Discussion and conclusionsIt has been shown that operating the extruder during powder coating production at as high a temperature as possible without causing crosslinking can give opacity advantages. The higher temperatures obviously result in better pigment dispersion, giving rise to the increase in opacity.
Most modern extruders allow for specific temperature control in several zones along the extruder screw itself. The temperature in the first part of the extrusion zone in the single-screw extruder proved to be more critical for the final product opacity than the temperature in the latter part of the extruder.
To apply these findings to production-scale extruders could be difficult with the older type of extruders, which rely on heat transfer from the barrel only. However, with the more modern extruders, which control the temperature mainly through the screw, which is much more accurate due to its smaller surface area, this should not be problematic.
The work has also confirmed the strong correlation between screw speed and extrudate temperature. By increasing the screw speed, an increase in extrudate temperature occurred, which resulted in increased product opacity.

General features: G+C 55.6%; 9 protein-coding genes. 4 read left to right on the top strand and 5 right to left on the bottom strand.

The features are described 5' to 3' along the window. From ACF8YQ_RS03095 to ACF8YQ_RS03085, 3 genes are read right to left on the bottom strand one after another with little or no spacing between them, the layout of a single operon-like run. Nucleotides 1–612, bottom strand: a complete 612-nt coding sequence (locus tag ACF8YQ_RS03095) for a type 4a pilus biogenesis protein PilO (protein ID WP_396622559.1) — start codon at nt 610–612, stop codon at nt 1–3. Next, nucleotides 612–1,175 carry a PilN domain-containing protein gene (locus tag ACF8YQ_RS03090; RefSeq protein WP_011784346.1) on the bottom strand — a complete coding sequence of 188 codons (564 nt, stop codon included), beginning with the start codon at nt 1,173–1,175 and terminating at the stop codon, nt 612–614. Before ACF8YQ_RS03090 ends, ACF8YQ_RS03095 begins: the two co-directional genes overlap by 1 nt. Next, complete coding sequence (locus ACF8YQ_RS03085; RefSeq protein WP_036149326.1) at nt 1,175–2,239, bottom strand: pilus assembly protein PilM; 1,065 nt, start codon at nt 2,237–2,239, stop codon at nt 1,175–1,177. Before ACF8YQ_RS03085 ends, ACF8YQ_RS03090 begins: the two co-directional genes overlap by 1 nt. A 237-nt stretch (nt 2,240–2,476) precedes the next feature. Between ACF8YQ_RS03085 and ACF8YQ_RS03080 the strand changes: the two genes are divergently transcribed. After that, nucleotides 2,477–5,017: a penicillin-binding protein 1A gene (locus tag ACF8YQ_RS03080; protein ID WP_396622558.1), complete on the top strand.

It is interesting to note that the most opaque films were achieved by increasing the screw speed, which also resulted in more shear going into the product and higher final extrudate temperatures, while high opacities could be achieved just by increasing the operating temperature but keeping the screw speed, and hence shear, constant. This suggests that a high extruder operating temperature is more critical to the opacity result than increased shear.
The effect of feed rate on opacity was found to be insignificant.
The above findings were found to be true for both twin- and single-screw extruders. Neither screw type gave rise to significantly more opaque powder coatings than the other, which suggests that both extruders are able to disperse the pigment equally well.
AcknowledgementsAcknowledgements are due to PRISM (UK) and Buss (Switzerland) for their cooperation with the laboratory work for this project. Acknowledgements are also due to Stephen Seymour for his support in the laboratory.
Production detailsPremixing-The raw-material components of a powder coating formulation are premixed prior to extrusion to equalize the dry aggregate sizes of each ingredient in an attempt to ensure a more efficient dispersion.
All the standard formulation ingredients were premixed in a water-cooled Henschel mixer at a rotor speed of 1,800 rpm for five minutes.
Post extrusion-The chipped extrudate was ground in a Mini-Kek pin disk mill, after which the chipped extrudate was passed through a 200-mesh sieve to remove particles over 75µm, before spraying.